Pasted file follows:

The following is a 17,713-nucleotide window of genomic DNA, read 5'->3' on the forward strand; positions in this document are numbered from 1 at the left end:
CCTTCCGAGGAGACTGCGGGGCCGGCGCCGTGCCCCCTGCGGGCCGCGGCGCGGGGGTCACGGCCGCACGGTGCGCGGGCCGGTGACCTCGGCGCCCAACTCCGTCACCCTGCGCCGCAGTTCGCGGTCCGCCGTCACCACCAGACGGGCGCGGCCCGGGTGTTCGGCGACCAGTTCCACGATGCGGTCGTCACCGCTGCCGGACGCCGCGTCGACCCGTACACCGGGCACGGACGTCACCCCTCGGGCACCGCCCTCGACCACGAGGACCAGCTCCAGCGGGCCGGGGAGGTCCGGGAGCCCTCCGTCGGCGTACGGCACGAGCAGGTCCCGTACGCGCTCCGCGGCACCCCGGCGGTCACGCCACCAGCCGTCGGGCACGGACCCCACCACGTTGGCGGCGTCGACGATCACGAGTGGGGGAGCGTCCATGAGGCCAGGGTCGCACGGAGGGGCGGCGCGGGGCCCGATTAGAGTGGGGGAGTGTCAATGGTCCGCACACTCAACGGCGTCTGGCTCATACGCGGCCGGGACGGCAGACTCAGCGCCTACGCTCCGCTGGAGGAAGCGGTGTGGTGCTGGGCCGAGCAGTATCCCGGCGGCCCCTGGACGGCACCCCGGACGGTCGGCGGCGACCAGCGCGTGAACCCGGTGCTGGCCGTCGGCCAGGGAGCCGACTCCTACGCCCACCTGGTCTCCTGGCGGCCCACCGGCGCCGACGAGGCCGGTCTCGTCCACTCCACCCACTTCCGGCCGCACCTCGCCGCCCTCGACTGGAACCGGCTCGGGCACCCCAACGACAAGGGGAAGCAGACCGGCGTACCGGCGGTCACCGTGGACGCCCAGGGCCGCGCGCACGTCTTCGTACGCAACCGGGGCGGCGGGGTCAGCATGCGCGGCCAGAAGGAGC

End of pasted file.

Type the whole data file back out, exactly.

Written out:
The following is a 17,713-nucleotide window of genomic DNA, read 5'->3' on the forward strand; positions in this document are numbered from 1 at the left end:
CCTTCCGAGGAGACTGCGGGGCCGGCGCCGTGCCCCCTGCGGGCCGCGGCGCGGGGGTCACGGCCGCACGGTGCGCGGGCCGGTGACCTCGGCGCCCAACTCCGTCACCCTGCGCCGCAGTTCGCGGTCCGCCGTCACCACCAGACGGGCGCGGCCCGGGTGTTCGGCGACCAGTTCCACGATGCGGTCGTCACCGCTGCCGGACGCCGCGTCGACCCGTACACCGGGCACGGACGTCACCCCTCGGGCACCGCCCTCGACCACGAGGACCAGCTCCAGCGGGCCGGGGAGGTCCGGGAGCCCTCCGTCGGCGTACGGCACGAGCAGGTCCCGTACGCGCTCCGCGGCACCCCGGCGGTCACGCCACCAGCCGTCGGGCACGGACCCCACCACGTTGGCGGCGTCGACGATCACGAGTGGGGGAGCGTCCATGAGGCCAGGGTCGCACGGAGGGGCGGCGCGGGGCCCGATTAGAGTGGGGGAGTGTCAATGGTCCGCACACTCAACGGCGTCTGGCTCATACGCGGCCGGGACGGCAGACTCAGCGCCTACGCTCCGCTGGAGGAAGCGGTGTGGTGCTGGGCCGAGCAGTATCCCGGCGGCCCCTGGACGGCACCCCGGACGGTCGGCGGCGACCAGCGCGTGAACCCGGTGCTGGCCGTCGGCCAGGGAGCCGACTCCTACGCCCACCTGGTCTCCTGGCGGCCCACCGGCGCCGACGAGGCCGGTCTCGTCCACTCCACCCACTTCCGGCCGCACCTCGCCGCCCTCGACTGGAACCGGCTCGGGCACCCCAACGACAAGGGGAAGCAGACCGGCGTACCGGCGGTCACCGTGGACGCCCAGGGCCGCGCGCACGTCTTCGTACGCAACCGGGGCGGCGGGGTCAGCATGCGCGGCCAGAAGGAGC